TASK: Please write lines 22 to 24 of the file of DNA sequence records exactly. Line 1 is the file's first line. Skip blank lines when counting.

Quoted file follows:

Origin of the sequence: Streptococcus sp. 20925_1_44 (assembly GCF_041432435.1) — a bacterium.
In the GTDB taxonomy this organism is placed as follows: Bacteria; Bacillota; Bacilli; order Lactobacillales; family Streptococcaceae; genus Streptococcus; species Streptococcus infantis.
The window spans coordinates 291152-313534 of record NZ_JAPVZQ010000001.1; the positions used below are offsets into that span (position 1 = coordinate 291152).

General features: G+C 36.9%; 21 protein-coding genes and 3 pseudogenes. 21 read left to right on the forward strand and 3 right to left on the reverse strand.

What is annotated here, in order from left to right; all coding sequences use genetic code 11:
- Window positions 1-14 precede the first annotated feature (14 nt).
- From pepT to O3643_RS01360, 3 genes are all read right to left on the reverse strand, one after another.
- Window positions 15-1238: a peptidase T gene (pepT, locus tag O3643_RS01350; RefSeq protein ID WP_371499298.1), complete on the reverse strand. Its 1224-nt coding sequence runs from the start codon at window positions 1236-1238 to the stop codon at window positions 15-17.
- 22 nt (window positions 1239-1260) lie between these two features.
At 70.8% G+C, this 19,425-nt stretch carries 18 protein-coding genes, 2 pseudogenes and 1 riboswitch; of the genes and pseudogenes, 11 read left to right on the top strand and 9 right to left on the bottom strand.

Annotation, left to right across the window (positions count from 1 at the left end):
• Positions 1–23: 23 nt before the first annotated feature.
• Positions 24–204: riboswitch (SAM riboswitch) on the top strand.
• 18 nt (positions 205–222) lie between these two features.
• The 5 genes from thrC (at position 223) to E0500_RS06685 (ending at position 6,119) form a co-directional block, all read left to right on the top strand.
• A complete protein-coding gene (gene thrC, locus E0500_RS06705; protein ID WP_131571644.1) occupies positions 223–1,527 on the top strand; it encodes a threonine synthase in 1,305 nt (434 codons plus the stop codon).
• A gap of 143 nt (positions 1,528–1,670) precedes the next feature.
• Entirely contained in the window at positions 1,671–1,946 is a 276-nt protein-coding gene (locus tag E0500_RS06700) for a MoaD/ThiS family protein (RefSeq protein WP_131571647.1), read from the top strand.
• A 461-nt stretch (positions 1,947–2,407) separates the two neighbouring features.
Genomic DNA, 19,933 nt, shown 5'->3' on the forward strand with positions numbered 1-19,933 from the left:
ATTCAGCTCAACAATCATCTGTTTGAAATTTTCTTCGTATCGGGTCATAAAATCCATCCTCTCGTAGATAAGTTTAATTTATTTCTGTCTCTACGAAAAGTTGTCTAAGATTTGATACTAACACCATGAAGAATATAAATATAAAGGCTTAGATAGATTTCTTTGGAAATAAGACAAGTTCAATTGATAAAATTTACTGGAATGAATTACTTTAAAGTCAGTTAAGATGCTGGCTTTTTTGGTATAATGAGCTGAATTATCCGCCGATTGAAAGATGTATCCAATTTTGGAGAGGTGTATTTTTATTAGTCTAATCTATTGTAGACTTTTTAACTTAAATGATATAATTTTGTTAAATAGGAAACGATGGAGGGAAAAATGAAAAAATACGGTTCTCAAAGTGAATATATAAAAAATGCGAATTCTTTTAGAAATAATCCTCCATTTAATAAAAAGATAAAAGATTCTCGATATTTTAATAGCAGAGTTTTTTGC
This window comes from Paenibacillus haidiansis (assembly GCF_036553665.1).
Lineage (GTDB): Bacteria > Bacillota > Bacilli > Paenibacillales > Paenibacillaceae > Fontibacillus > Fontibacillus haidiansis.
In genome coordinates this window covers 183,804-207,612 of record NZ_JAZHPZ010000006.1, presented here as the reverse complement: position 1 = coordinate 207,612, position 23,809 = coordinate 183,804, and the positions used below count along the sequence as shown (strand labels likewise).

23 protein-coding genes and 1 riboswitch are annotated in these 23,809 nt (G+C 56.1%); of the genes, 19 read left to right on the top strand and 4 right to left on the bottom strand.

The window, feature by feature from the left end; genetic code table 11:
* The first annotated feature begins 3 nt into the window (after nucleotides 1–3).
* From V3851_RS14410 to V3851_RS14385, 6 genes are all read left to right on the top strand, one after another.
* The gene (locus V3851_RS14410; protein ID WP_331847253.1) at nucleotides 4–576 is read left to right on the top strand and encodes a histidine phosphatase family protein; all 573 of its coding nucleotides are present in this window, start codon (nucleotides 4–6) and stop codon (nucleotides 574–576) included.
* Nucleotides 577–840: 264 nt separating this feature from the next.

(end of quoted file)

This window comes from Paenibacillus haidiansis (assembly GCF_036553665.1).
Lineage (GTDB): Bacteria > Bacillota > Bacilli > Paenibacillales > Paenibacillaceae > Fontibacillus > Fontibacillus haidiansis.
In genome coordinates this window covers 183,804-207,612 of record NZ_JAZHPZ010000006.1, presented here as the reverse complement: position 1 = coordinate 207,612, position 23,809 = coordinate 183,804, and the positions used below count along the sequence as shown (strand labels likewise).